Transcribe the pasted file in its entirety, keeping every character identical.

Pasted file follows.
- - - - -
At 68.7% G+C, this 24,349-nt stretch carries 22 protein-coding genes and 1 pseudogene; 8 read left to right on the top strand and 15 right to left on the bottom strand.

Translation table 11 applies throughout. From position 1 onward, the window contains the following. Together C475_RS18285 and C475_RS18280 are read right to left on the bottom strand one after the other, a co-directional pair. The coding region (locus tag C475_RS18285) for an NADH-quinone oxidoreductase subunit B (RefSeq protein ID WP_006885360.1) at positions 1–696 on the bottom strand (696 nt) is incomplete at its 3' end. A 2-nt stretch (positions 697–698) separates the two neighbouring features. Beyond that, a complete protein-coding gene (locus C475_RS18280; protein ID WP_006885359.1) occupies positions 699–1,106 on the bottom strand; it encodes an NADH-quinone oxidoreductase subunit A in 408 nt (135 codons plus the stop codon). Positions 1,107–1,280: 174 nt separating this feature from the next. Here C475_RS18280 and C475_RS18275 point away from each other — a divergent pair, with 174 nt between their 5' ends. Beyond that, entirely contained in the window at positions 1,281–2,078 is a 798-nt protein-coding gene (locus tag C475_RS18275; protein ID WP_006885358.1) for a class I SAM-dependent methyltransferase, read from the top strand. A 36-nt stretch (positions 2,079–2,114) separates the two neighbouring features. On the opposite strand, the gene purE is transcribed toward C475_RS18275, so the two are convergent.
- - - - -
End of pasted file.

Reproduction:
At 68.7% G+C, this 24,349-nt stretch carries 22 protein-coding genes and 1 pseudogene; 8 read left to right on the top strand and 15 right to left on the bottom strand.

Translation table 11 applies throughout. From position 1 onward, the window contains the following. Together C475_RS18285 and C475_RS18280 are read right to left on the bottom strand one after the other, a co-directional pair. The coding region (locus tag C475_RS18285) for an NADH-quinone oxidoreductase subunit B (RefSeq protein ID WP_006885360.1) at positions 1–696 on the bottom strand (696 nt) is incomplete at its 3' end. A 2-nt stretch (positions 697–698) separates the two neighbouring features. Beyond that, a complete protein-coding gene (locus C475_RS18280; protein ID WP_006885359.1) occupies positions 699–1,106 on the bottom strand; it encodes an NADH-quinone oxidoreductase subunit A in 408 nt (135 codons plus the stop codon). Positions 1,107–1,280: 174 nt separating this feature from the next. Here C475_RS18280 and C475_RS18275 point away from each other — a divergent pair, with 174 nt between their 5' ends. Beyond that, entirely contained in the window at positions 1,281–2,078 is a 798-nt protein-coding gene (locus tag C475_RS18275; protein ID WP_006885358.1) for a class I SAM-dependent methyltransferase, read from the top strand. A 36-nt stretch (positions 2,079–2,114) separates the two neighbouring features. On the opposite strand, the gene purE is transcribed toward C475_RS18275, so the two are convergent.